As Double Helix said, FFT converts time domain to frequency domain. In other words, a small chunk of waveform is converted into a *linear* spectral graph, so there are some important implications to bear in mind. An example will probably make more sense than dry statements (feel free to look away now
):
A decent FFT-based filter offers a graph and some kind of resolution setting. The graph is easy, it's what you'd like the filter to do to your audio. How well it will do that, however, depends on the resolution setting *and* the sampling rate - together, they determine the result.
Assuming 44.1 kHz sampling rate and a fairly typical resolution of 4096 (which is really the number of samples, the length of an audio chunk converted as a unit - usually a power of two for fastest processing), the following will apply:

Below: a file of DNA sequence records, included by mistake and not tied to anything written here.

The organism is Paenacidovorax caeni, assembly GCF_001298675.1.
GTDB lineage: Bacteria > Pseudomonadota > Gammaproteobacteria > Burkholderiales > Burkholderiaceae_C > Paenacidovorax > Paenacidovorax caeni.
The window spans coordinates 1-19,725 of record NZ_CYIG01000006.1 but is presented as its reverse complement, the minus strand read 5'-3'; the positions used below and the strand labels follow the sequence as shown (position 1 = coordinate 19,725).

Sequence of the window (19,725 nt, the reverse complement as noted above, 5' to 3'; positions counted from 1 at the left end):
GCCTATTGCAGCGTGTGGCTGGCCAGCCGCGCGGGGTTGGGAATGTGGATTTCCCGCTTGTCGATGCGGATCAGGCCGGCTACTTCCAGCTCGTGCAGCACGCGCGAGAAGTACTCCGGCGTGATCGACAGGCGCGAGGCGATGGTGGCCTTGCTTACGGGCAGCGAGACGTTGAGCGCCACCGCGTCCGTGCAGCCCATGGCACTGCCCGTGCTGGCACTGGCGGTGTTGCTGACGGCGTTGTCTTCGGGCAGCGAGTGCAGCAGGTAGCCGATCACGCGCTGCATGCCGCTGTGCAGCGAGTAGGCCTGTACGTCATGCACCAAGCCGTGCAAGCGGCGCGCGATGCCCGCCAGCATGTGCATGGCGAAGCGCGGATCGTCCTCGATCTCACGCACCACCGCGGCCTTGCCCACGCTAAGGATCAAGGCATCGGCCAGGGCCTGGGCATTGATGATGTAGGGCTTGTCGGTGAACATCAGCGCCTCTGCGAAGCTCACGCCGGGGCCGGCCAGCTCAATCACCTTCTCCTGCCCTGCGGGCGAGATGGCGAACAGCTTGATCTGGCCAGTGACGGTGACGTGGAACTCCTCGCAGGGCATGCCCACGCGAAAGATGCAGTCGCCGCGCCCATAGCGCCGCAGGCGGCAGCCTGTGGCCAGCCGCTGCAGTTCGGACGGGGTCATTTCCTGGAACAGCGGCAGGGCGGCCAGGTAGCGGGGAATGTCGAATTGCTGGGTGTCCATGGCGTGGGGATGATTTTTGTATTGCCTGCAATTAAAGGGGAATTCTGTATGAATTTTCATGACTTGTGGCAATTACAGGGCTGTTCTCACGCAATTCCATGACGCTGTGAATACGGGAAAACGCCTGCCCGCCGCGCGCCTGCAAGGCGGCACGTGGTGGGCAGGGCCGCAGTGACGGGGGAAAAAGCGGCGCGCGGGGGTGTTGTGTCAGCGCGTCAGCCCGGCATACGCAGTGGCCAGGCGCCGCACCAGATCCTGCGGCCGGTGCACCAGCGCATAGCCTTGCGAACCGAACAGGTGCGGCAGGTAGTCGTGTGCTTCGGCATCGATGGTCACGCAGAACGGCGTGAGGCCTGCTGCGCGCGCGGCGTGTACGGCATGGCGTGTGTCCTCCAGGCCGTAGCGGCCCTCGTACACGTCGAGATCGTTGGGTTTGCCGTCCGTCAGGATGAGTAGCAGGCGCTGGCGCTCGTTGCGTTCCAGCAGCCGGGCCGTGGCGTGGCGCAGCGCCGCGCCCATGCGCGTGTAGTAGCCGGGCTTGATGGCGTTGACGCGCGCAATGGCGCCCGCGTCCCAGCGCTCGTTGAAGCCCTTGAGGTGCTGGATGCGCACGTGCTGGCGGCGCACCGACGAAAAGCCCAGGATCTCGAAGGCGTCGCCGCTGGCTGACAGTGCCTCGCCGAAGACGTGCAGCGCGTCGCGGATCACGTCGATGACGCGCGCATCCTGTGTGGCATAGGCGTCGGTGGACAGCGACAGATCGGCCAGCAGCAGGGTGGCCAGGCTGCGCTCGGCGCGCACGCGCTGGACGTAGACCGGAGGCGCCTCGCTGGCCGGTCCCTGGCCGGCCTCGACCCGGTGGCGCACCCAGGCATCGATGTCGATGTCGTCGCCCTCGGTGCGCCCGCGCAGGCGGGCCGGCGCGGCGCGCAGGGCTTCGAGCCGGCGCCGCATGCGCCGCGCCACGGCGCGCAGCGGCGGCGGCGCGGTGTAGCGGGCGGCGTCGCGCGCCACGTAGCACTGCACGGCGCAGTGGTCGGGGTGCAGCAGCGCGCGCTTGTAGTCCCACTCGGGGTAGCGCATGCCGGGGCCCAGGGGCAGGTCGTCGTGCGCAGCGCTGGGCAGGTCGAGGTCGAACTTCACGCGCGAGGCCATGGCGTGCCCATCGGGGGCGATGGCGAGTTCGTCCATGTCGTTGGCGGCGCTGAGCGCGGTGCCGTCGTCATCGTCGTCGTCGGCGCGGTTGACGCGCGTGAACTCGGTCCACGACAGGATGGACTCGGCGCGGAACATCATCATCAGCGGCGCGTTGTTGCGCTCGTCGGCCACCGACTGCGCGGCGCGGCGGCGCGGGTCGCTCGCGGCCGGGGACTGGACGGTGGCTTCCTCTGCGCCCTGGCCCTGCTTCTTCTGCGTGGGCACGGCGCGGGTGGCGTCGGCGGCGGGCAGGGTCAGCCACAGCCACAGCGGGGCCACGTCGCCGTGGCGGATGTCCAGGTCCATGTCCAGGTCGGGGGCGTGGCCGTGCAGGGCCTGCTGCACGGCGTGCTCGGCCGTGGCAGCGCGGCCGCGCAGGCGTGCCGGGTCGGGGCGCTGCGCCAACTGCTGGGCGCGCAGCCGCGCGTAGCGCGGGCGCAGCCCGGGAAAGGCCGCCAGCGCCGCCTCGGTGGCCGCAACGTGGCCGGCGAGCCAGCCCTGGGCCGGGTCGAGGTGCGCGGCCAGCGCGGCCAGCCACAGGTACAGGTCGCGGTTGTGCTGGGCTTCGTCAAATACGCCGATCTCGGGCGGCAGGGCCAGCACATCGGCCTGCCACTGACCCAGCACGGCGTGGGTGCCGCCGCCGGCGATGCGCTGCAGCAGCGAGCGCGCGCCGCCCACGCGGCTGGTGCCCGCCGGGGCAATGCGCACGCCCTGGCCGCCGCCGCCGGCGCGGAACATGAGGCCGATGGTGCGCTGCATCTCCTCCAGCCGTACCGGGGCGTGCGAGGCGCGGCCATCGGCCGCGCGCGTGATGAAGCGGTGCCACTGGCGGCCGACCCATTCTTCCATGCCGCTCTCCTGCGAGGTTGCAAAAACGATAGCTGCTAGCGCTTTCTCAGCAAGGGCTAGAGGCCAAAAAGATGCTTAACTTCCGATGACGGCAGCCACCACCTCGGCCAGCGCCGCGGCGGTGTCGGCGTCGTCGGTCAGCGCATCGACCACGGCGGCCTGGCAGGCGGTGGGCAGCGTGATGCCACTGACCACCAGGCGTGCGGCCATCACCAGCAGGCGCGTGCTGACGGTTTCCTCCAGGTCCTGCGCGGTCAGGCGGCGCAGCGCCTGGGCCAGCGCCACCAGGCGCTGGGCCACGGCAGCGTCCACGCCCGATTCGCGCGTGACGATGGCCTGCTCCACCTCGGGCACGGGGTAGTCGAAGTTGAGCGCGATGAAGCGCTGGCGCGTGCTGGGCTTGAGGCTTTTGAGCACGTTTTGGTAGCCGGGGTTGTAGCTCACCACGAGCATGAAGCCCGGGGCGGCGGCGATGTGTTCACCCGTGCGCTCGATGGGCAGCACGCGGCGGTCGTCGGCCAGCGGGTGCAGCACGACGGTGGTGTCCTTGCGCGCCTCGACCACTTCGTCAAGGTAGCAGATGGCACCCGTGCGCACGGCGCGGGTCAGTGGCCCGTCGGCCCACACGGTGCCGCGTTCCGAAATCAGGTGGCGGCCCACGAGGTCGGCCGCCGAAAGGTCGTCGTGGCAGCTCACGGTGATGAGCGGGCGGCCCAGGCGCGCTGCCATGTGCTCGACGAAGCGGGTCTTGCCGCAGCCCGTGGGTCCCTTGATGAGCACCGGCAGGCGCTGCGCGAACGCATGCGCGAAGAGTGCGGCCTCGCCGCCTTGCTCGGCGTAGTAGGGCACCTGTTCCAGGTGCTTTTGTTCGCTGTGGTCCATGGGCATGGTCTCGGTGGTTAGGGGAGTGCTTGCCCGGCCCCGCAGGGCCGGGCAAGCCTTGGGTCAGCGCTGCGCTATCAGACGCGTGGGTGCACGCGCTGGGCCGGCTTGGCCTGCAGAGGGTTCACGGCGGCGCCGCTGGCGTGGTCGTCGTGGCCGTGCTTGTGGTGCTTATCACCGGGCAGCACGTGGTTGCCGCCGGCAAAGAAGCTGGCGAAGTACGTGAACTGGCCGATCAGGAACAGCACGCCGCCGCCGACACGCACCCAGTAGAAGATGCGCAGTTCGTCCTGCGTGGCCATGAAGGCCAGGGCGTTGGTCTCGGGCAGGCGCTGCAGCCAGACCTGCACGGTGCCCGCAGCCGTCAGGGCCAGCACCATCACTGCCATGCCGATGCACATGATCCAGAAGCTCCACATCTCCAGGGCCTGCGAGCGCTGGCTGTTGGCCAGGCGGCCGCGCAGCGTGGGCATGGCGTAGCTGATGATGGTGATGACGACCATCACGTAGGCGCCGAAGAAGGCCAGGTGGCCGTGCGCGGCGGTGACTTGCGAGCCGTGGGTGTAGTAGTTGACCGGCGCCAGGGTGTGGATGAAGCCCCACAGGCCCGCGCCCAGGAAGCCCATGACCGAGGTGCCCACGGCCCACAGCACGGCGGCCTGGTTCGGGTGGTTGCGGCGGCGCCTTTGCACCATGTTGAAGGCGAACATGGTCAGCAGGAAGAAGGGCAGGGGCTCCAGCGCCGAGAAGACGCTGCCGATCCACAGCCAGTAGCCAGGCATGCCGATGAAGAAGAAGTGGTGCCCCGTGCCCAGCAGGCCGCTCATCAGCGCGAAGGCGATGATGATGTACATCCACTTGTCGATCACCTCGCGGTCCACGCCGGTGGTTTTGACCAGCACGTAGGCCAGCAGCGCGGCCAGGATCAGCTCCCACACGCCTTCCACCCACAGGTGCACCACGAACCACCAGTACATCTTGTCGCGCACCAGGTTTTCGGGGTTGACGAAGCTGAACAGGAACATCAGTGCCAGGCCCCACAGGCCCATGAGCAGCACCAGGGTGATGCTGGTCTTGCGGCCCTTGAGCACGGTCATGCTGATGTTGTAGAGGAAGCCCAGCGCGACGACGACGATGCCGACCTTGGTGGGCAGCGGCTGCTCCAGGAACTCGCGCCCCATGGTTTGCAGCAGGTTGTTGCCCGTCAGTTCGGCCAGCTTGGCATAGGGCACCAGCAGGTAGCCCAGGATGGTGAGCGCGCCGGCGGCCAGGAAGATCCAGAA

- the frequency resolution will be around 10.8 Hz (4096 frequency bands, from 44100/4096)
- the time window (audio chunk length) will be around 93 ms (4096/44100)
I hope you can see that there is always going to be a trade-off between frequency and time resolution: increasing frequency resolution will necessarily decrease time resolution, meaning you have to choose between precision and smear/lag/delay.
On top of this, since FFT is linear, the lower the frequency you're targetting the higher the resolution you have to use, leading to longer delay at that frequency... eg using 1024 bands, 44100/1024 = ~43 - meaning the very first graph band would cover everything from 0 to 43 Hz, the next 43 to 86 and so on.
On the other hand, FFT is great for weird transforms as well as, say, -3 dB/octave filtering (impossible with regular filters, as each pole is worth -6 dB/octave).
I know this appears heavy duty at first but understanding FFT can only help you decide when to use it